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There’s no end in sight in the fight over how Uber and Lyft classify their workers

·Technology Editor
·6-min read
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This article was first featured in Yahoo Finance Tech, a weekly newsletter highlighting our original content on the industry. Get it sent directly to your inbox every Wednesday by 4 p.m. ET. Subscribe

Uber, Lyft, and DoorDash aren't giving up on their fight over worker protections

A judge this week struck down a California ballot initiative championed by Uber (UBER), Lyft (LYFT), and DoorDash (DASH) that let companies treat so-called gig workers as contractors rather than employees. But the battle between labor advocates and those companies could rage on for years, experts say.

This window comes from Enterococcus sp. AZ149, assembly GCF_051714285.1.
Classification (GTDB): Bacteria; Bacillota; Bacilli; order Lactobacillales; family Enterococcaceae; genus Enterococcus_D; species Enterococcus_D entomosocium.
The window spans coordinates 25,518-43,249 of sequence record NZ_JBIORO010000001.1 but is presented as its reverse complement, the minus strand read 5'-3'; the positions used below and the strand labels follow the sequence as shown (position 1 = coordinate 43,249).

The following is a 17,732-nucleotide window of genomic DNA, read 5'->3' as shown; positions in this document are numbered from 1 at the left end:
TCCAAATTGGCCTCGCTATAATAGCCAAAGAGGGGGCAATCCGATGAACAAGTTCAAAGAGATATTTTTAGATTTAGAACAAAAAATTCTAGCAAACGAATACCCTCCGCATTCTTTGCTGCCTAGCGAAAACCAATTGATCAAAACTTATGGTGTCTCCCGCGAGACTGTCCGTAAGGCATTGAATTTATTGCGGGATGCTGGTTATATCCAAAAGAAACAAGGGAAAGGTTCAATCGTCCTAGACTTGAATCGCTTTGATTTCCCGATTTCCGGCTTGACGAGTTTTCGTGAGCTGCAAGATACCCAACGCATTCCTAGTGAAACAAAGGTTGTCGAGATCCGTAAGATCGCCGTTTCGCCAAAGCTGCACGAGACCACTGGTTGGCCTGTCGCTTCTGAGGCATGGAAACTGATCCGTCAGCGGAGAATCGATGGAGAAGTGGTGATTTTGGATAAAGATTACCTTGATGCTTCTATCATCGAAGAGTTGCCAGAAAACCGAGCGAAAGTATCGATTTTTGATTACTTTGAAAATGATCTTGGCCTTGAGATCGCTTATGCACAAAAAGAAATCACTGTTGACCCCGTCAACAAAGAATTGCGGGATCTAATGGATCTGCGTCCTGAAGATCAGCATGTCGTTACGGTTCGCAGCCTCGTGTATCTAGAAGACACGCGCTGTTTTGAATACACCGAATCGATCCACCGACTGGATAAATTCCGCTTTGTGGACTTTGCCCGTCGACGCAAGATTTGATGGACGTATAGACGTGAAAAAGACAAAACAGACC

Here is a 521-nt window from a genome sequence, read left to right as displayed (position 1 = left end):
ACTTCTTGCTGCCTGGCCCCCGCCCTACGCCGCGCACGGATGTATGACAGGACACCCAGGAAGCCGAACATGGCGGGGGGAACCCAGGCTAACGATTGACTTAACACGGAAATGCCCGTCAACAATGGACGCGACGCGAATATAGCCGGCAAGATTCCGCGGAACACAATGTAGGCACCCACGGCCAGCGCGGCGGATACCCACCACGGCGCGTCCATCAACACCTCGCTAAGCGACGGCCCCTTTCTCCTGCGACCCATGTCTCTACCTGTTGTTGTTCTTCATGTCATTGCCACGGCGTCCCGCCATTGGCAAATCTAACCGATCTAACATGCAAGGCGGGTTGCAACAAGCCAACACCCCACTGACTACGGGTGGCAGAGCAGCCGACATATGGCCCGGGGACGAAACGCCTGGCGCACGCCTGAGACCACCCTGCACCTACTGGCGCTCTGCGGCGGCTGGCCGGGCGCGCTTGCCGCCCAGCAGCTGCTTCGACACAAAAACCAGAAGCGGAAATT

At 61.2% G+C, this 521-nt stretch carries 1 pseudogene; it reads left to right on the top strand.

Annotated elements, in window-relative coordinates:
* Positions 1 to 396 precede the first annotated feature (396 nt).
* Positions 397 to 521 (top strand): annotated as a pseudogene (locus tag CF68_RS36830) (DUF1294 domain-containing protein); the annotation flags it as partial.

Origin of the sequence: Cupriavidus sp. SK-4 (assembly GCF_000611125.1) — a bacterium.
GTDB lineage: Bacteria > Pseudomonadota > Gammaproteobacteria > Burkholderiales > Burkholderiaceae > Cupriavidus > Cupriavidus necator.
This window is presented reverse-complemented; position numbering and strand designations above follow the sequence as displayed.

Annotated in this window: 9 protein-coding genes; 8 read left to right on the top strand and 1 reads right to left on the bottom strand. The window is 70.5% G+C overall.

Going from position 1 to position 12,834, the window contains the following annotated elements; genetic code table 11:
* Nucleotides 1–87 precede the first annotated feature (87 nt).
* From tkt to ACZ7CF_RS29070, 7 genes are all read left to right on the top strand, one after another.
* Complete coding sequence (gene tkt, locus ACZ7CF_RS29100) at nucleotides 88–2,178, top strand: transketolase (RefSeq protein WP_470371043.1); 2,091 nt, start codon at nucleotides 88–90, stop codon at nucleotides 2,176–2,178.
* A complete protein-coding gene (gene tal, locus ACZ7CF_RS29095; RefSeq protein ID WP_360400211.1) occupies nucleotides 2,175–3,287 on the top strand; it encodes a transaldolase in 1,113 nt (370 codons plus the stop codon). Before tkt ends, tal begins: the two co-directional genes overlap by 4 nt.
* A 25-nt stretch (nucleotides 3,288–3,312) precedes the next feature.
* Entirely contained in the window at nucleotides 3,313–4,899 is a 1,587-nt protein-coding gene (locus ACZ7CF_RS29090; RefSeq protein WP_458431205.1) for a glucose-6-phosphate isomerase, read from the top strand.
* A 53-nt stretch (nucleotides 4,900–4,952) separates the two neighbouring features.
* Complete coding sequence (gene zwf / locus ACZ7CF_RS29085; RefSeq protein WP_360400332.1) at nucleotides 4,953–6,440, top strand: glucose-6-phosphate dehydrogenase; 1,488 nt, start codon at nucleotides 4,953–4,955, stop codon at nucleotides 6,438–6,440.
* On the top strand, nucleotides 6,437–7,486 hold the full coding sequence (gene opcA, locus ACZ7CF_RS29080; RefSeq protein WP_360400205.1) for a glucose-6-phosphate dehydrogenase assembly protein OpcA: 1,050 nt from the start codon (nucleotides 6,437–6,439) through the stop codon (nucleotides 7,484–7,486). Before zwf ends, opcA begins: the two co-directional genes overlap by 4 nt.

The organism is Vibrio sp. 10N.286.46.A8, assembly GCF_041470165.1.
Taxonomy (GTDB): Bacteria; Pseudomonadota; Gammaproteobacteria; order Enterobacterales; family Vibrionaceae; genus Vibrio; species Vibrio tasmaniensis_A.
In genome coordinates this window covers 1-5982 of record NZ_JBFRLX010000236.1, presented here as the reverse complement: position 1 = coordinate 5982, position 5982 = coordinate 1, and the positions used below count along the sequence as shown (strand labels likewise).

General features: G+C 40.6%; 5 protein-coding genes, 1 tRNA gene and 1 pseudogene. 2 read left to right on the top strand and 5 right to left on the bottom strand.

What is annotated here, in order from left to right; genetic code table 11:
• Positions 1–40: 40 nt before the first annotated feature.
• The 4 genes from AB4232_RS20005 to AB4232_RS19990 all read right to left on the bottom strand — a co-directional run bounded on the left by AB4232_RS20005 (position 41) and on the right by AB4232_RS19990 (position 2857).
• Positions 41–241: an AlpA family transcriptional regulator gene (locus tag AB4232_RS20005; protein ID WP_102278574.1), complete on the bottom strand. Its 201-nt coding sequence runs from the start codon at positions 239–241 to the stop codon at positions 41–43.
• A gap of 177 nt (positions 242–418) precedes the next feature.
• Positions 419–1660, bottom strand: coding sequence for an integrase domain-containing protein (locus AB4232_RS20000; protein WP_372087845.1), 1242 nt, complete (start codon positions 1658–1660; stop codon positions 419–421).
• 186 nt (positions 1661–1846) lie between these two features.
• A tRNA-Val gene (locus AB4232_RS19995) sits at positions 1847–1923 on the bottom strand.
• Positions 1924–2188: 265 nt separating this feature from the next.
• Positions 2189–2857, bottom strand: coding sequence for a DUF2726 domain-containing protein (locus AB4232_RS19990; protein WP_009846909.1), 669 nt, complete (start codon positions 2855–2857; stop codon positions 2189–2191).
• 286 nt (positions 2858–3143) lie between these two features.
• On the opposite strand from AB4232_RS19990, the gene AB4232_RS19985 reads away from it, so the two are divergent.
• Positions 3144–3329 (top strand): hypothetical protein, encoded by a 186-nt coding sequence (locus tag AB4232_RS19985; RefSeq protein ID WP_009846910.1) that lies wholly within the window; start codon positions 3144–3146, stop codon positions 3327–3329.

Proposition 22, passed by California voters in November, exempted so-called gig companies from a state law that would have required them to treat their workers as employees entitled to benefits like health care and workers compensation.

In his Aug. 20 opinion, California Superior Court Judge Frank Roesch ruled that the state’s controversial Proposition 22 is unconstitutional, because it “limits the power of a future legislature to define app-based drivers as workers subject to workers’ compensation law.”

But that opinion is unlikely to deter gig companies from trying to continue classifying their workers as independent contractors.

“Given the difficulties involved in reaching any kind of compromise, it's likely that they'll start over again and we'll have more of these ballots, more of these initiatives, more campaigns, more expenditures, more litigation,” William Gould, former chairman of the National Labor Relations Board, told Yahoo Finance.

“One thing we know is that they have enormous resources and ability to litigate forever,” added Gould, who also serves as a Stanford Law School professor.

And if they’re able to successfully continue the fight in California, the companies could make similar inroads in states across the country.